This article is authored by Senior Attorney Steve Schain.

Following its rapid spread, on March 11, 2020 the World Health Organization declared coronavirus (“COVID-19”) to be a pandemic thereby potentially voiding every commercial contract via “force majeure” provisions and the common law doctrine of frustration (“Frustration Doctrine”).

“Force majeure” events mirror “Acts of God” like floods that are outside of parties’ control and relieve them from performing contractual obligations. Although most contracts contain “force majeure provisions”, these clauses range in scope and severity and often hinge on how invoked.

Over ensuing weeks, knowing how to properly make and respond to a force majeure claim may determine whether a business is able to survive this pandemic.

What Is a Force Majeure

“Force majeure” is the occurrence of an event which is outside of the parties’ reasonable control and prevents a party from performing its obligations under a contract. A party affected by a force majeure event is relieved from performing its duties for event’s duration and to the extent it is affected. Each force majeure provision must be analyzed on its precise language and context and the ability to obtain relief depends upon contract’s terms and not specific “force majeure”.

To qualify as a force majeure: (1) event must be beyond affected party’s reasonable control; (2) event must prevent, impede or hinder affected party’s ability to perform its contractual obligations; and (3) affected party must have taken all reasonable steps to avoid or mitigate event or its consequences.

Force majeure events take two forms: (1) “natural” involving physical risks that might impact a business or a project; and (2) political involving risks created by political or legal environment changes. Each category provides different remedies like agreement termination following a natural force majeure versus time extension and increased costs for a political force majeure.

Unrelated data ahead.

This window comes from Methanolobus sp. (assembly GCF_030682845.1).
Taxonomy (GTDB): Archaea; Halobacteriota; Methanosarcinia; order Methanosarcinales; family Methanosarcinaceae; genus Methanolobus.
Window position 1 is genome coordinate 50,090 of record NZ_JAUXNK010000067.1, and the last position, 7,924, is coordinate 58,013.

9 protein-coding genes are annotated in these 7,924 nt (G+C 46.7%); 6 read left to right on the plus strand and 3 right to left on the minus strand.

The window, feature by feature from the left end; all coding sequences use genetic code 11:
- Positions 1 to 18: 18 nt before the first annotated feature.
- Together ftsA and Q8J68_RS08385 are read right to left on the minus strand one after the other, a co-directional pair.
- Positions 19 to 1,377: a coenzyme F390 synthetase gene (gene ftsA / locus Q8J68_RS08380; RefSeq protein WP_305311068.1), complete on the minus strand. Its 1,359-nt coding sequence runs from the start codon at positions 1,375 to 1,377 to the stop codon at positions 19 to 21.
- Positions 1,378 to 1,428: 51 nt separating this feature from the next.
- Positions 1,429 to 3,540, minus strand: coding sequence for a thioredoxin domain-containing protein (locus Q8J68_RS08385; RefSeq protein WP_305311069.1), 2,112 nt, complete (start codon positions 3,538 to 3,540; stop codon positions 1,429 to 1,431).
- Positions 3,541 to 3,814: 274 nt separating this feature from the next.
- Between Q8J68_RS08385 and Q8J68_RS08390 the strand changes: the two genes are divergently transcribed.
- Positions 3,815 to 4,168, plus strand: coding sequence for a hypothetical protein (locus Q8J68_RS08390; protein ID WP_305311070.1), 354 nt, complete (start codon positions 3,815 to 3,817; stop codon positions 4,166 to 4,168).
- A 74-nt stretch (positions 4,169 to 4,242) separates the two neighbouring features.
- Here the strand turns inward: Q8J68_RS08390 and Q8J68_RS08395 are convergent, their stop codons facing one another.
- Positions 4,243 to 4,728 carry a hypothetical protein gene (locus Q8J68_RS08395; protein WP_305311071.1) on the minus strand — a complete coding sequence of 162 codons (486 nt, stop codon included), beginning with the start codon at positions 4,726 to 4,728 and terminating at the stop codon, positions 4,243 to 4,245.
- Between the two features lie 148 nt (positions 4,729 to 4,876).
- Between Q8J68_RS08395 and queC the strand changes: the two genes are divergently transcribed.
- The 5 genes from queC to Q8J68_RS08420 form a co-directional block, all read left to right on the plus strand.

Many contractual provisions expressly list events deemed beyond parties’ control like “pandemics,” “epidemics,” or “diseases.” If the provision does not include a specified list encompassing COVID-19 circumstances or its impact, considering whether the event falls under a catch-all provision is necessary, although, it is the impact of COVID-19 upon the affected party’s ability to fulfill its contractual obligations, and not the actual virus, that is relevant.

Force majeure provisions relieve a party from what would otherwise be a breach of contract, i.e., failure to fulfill contractual duty, and critical to triggering protection is degree of impairment to party’s ability to perform contractual obligations. The party must establish the causal link between the event and its inability to perform, and a provision requiring a party to be “prevented” by the force majeure will be more difficult to demonstrate than merely requiring being “impeded” or “hindered” in obligations’ performance.

COVID-19’s initial “force majeure impact” took the form of “inability to perform contractual duties due to workplace self-isolation. Under most clauses, and subject to affected party having taken all reasonable measures, this forms sufficient impact and causal link to qualify as a force majeure event. Conversely, a disruption merely impacting a contract’s profitability, economic downturn, other general adverse business conditions is insufficient so support a force majeure claim even if it is COVID-19 triggered.

A party seeking to rely upon a force majeure provision must demonstrate that: (1) it has taken reasonable steps to avoid or mitigate event and event’s consequence; and (2) there are no alternate means for performing under the contract. What constitutes a reasonable mitigation measure is fact-specific and depends upon both contract’s subject matter and language and force majeure event’s context.

Unlike other potential force majeure events, COVID-19’s continued global business impact both offers fewer mitigation measures and requires employers to follow relevant official guidelines and consider all reasonable measures to contain workplace spread.

Triggering a force majeure provision’s relief also requires providing the other party with evidence-supported-notice (including anticipated consequences and event’s duration) within a specified time period from when affected party first became aware of event’s occurrence.